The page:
When a Russian Tank Company Builds a Streetcar It Comes Out Badass

Public transport and futuristic design are seldom phrases you see mentioned in the same sentence. And yet, they're the first two phrases that come to mind when you look at the R1 (short for Russia One). This thing looks impossibly awesome.

When a Russian Tank Company Builds a Streetcar It Comes Out Badass

Uralvagonzavod, a Russian tank company, just showed off the R1 prototype streetcar at the Innoprom-2014 tech expo, and it would be an understatement to say that it turned heads. The R1 can accommodate GPS navigation, on board Wi-Fi, an audio system, and even has antibacterial rails. The reverse-angled windshield also makes it easy for the operator to see out without glare.

When a Russian Tank Company Builds a Streetcar It Comes Out Badass

The tram is also equipped with HD cameras that make side mirrors unnecessary. It looks almost too sleek and luxurious to be a public transportation vehicle.

When a Russian Tank Company Builds a Streetcar It Comes Out Badass

It might be. The R1's indulgent design meant that each car sits only 28 people. (An average city bus can seat about 48 people.) It's unclear how many more could squeeze into the very beautiful to grab onto the elegant dark wood railings.

When a Russian Tank Company Builds a Streetcar It Comes Out Badass

Plus, if it got too crowded, the passengers wouldn't be able to appreciate the clean lines and airy space inside the cabin. Outside, a stealth black finish is accented only be strips of LED lights that look like they're straight out of Tron.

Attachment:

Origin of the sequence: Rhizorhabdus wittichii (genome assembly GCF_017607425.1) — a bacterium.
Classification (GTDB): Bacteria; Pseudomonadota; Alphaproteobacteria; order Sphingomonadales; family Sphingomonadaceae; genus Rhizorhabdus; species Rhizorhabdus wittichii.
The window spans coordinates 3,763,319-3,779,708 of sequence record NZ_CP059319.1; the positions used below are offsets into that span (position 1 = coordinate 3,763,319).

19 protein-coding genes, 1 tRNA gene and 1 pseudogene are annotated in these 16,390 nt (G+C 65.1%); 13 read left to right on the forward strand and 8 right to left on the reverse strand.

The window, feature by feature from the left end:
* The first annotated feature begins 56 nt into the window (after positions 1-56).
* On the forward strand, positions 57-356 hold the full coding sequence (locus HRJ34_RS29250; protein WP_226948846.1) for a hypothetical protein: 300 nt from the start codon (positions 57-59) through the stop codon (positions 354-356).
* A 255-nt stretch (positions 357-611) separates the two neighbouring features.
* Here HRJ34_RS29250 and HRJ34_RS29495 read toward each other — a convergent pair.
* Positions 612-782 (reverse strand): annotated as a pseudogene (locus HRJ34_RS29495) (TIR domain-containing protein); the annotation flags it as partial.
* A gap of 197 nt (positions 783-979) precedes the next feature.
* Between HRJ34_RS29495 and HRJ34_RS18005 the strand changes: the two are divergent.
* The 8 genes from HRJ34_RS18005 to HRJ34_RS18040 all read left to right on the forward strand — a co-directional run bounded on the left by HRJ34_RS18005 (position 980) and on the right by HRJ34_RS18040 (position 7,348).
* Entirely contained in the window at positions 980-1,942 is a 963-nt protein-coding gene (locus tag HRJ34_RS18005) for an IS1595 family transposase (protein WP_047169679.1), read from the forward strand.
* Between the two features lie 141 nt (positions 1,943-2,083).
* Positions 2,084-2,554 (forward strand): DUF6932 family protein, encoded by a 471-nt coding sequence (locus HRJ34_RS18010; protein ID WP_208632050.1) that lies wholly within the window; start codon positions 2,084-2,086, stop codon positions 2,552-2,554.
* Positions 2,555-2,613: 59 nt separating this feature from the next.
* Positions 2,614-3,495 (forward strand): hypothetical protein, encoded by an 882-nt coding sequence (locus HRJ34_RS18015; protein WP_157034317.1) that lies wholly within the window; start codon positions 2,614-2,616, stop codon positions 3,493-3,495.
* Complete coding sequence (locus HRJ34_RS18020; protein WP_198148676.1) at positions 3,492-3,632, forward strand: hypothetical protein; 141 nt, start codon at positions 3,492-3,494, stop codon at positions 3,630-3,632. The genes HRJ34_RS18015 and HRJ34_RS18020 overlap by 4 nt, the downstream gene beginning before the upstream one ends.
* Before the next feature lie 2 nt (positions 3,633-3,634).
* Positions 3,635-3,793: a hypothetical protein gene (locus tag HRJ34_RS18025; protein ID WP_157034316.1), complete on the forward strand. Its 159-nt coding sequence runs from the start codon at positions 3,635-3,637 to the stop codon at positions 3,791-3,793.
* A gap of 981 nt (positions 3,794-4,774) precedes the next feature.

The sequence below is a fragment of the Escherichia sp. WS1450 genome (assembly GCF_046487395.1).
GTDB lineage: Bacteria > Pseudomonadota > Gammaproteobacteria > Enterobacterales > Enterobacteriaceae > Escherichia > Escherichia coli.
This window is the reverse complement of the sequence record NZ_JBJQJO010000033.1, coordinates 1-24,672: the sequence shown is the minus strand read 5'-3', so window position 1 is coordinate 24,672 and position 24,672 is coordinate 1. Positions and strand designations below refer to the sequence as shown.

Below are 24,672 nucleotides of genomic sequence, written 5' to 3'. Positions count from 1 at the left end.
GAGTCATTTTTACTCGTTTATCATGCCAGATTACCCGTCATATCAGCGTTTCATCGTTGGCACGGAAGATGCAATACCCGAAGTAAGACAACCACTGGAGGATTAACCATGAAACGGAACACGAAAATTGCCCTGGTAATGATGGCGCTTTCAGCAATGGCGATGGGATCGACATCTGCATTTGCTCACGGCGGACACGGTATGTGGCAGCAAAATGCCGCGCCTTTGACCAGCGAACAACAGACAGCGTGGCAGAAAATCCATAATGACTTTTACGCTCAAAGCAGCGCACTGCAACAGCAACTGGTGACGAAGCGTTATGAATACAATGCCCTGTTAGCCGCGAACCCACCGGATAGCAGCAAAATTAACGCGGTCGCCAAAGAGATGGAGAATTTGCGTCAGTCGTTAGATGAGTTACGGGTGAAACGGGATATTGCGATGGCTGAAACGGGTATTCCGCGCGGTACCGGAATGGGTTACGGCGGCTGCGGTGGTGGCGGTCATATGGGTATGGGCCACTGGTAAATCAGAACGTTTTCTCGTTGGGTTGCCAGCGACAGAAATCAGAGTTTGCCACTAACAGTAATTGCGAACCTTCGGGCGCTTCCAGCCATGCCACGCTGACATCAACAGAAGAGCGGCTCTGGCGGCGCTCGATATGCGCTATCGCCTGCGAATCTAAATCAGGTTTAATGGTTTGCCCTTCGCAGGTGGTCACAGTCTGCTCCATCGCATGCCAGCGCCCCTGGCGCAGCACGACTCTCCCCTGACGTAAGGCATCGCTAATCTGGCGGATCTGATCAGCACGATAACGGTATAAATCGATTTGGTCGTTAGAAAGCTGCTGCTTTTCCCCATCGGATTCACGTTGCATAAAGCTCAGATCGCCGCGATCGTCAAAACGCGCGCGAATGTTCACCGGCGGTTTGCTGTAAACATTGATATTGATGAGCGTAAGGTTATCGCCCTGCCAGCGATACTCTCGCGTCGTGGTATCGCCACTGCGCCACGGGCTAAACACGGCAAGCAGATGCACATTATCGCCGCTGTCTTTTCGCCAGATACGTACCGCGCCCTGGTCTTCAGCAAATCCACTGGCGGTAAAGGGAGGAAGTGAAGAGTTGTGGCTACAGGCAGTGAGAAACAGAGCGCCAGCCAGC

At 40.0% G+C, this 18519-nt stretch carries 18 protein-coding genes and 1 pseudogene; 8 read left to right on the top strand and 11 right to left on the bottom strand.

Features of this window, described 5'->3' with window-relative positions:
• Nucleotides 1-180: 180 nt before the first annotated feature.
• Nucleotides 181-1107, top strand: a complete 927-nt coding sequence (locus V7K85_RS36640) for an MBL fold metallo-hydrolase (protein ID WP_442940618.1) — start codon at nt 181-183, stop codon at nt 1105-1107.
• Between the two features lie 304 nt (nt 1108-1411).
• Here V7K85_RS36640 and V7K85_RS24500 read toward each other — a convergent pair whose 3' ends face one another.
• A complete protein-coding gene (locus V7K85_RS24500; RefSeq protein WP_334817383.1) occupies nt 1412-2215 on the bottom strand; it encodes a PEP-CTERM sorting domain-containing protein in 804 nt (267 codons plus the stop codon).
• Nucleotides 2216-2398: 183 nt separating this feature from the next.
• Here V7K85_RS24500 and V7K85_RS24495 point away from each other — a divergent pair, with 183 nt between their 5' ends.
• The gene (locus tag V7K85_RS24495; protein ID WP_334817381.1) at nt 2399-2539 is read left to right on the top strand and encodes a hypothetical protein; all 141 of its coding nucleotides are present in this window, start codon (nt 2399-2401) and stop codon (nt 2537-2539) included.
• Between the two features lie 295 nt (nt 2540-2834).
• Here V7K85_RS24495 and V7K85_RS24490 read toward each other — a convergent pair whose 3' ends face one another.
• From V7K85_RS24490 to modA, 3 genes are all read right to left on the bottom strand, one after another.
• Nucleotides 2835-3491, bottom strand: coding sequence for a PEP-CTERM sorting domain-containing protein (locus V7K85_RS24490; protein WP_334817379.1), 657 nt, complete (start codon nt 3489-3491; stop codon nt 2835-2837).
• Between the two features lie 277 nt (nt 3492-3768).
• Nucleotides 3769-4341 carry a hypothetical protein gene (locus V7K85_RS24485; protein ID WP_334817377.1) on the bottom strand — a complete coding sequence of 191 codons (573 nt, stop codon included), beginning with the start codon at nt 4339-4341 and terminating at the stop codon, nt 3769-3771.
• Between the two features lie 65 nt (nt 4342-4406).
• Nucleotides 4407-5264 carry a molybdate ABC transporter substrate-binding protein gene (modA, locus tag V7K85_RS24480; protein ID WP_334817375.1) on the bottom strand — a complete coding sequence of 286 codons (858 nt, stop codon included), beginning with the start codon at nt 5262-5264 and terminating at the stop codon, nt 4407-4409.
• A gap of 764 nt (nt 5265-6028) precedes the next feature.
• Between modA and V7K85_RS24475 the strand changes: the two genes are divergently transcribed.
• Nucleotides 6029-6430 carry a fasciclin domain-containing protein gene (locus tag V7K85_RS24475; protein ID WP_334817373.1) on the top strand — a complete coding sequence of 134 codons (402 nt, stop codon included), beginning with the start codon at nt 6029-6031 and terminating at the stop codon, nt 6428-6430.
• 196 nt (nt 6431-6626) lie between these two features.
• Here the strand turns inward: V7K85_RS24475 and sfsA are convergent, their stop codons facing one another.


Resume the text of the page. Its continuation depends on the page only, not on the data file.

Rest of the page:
When a Russian Tank Company Builds a Streetcar It Comes Out Badass

For now, it remains to be seen which cities (if any) snatch up the R1. Priced at around $1.4 million, the futuristic streetcar is not a cheap addition to a town's infrastructure, but it does feature the latest innovations, like the ability to run autonomously for over 30 miles after it's lost electricity. A pilot program is scheduled to start soon in Ekaterinburg, a medium-sized city in central Russia. After that, RT reports that a mass roll out is expected in 2017, just in time for Russia to host the World Cup—although we've heard Russia make big promises like that before. [RT, UVZ]

When a Russian Tank Company Builds a Streetcar It Comes Out Badass

When a Russian Tank Company Builds a Streetcar It Comes Out Badass

Images via UVZ / Tram EKB on VK